Wednesday, November 24, 2010

America Feasting Comes to Basilicata

Happy Thanksgiving Day everyone!  First, let me say how thankful I am to have such wonderful friends as you, who come along for the ride and read about our everyday adventures here in the mother land.  Grazie a voi!

Remember a few years ago when I gave you my top ten reasons for not celebrating Thanksgiving in Italy that year?  Go ahead; give it another look.  I'll wait.

So anyway, that was then.  This is now.  We're paesani.  We're part of the village.  We're throwing a Thanksgiving feast.  For a tribe. 

It all started innocently.  A friend inquired why Americans go pazzi for tacchino.  We talked turkey and discussed the fact that, unlike Italy where every holiday and saint's day has a special meal attached to it, Thanksgiving is the only American holiday that really centers on food.  Well, why don't we show you?  We'll cook up a turkey, it will be fun, said we.  Just a few friends and the cousins who live nearby.  Va bene.  Then more friends needed to be included; don't want them to feel slighted.  Then we thought, why not send out a general invite and see who wants to come?  All told, we will have 27 guests.  At least, I think we're holding at 27 and not edging up any further.  Some friends are even making the drive down from Ascoli Piceno.  We're thrilled. 

And tired.  I've been making rounds of stores in Potenza to procure all the necessary provisions.  But the preparations have been made a bit easier, thanks to our friends.  One has a brother who is a butcher and he has procured a big ol' turkey for us (not an easy feat in much of Italy, lemme tell you).  Another friend's dad gave us a big pumpkin, which I cut, cooked, and crushed into pie filling.  Our neighbors are giving us fresh fennel and lettuce from their garden.  Another wants to give me the apples for the pie and the potatoes for mashing.  Our friends who own an agriturismo are letting us hold the party there and use their commercial kitchen to cook it all up.  Maybe the adage that "it takes a village" is true; they all want to contribute something to the meal, so when it's all said and done, this will be an American holiday but a very local feast.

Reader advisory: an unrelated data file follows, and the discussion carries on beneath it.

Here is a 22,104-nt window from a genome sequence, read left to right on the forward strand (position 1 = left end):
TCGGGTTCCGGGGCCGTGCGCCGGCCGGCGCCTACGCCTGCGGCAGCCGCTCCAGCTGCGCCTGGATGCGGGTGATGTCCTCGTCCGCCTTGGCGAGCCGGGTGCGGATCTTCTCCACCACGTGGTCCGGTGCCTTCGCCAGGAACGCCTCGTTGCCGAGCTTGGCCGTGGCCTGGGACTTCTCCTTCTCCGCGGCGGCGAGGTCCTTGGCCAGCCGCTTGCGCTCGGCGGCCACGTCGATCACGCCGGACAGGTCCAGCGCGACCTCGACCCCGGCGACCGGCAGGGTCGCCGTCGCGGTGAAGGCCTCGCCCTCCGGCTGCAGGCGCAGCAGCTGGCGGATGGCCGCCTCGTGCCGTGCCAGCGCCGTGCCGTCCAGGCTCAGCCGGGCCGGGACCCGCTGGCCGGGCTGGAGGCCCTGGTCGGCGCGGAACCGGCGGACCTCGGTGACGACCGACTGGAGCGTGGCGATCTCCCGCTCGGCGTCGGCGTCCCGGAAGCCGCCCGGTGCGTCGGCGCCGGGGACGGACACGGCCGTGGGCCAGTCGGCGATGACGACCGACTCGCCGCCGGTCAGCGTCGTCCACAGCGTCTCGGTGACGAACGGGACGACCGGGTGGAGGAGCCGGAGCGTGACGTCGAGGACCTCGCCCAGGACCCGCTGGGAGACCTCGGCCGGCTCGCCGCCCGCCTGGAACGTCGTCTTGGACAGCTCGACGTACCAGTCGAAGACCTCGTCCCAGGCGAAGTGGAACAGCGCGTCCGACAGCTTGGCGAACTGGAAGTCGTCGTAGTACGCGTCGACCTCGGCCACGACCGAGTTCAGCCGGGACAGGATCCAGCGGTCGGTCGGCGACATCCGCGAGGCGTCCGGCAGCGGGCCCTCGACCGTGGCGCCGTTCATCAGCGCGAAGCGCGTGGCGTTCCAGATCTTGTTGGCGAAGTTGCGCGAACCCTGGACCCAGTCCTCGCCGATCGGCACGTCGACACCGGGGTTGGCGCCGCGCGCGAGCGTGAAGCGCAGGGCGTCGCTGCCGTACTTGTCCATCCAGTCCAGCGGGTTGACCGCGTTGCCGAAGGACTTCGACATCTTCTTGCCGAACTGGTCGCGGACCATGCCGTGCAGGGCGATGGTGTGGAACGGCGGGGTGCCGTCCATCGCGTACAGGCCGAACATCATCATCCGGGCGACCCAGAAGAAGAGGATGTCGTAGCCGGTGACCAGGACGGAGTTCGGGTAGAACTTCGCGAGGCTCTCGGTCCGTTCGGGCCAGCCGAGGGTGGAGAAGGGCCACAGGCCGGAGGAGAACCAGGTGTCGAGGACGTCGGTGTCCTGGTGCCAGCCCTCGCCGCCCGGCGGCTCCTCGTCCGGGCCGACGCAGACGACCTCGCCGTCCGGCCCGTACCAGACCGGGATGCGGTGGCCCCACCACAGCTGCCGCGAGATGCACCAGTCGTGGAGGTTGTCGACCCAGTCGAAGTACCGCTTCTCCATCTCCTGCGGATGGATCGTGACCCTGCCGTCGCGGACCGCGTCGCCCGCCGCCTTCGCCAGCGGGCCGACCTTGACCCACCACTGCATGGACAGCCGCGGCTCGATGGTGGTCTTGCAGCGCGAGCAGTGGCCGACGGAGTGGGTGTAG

While you're eating your turkey and fixings, I'll be baking pies.  We're holding our holiday on Saturday to accommodate everyone's work and school schedules.  But I wish you all a very happy day, and hope you have much to be thankful for.

Tante belle cose, my friends.

13 comments:

nyc/caribbean ragazza said...

Happy Thanksgiving to you as well!

I will be celebrating on Saturday too with my American friend and his Italy wife. It's a fun lunch with a mix of American and Italian food.

nyc/caribbean ragazza said...

opps that should be Italian wife.

Judith in Umbria said...

Hey, must be Berla who is the only one I can think of who thinks all the women in Italy are his!

Anyway, shall think of you both on Saturday.

travelingsuep said...

Sounds fantastic - far better than your earlier 10 reasons why not.

Happy thanksgiving. Enjoy your village, thanksgiving feast.

J.doe said...

Sounds like a busy preparation but I'm sure it will be all worth it in the end. Sounds fun.
Have a great thanksgiving.

LindyLouMac said...

I think you may well have started a new annual event in your village, have a wonderful thanksgiving meal on Saturday evening.

janie said...

What a wonderful idea-have a fabulous day. I'm sure all your friends will love it.

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Louise at Abbastanza Buono said...

Thanksgiving is all about family and friends. What I like best about it is it is the only American holiday (besides 4th of July) that transcends heritage and religion. Turkey is traditional but who cares if it is serves with tamales, curry or lasagna. And, the spirit of the holiday can be appreciated by everyone, even if they are not American. Buona festa!

CAROL said...

Hey V&B, Happy Thanksgiving to you. I'm sure your dinner will be incrediblly delicious, especially with all those natural, fresh Italian ingredients. How are you preparing the fennel, and what did you do abut stuffing? Salute e buon appetito!

Mama Jo said...

Your Thanksgiving, creating a blended 'family' in the village for the feast, is a great illustration of the true meaning of the holiday. Guests came from far and wide -- just like in the U.S.

You've taken the tradition to a whole new level.
Congratulations!!

Alicia said...

I agree with Mama JO, you've really taken the tradition to a whole new level. It's not just the food that matters anymore, particularly that turkey but also how neighbors really are willing to help each other out.

Miss Footloose said...

I've just been catching up on your posts of the last few months and am happy to know you are now una vera paesana!

So, how about your Thanksgiving feast? How did your Italian friends like the American food? The pumpkin pie? I'd love to hear!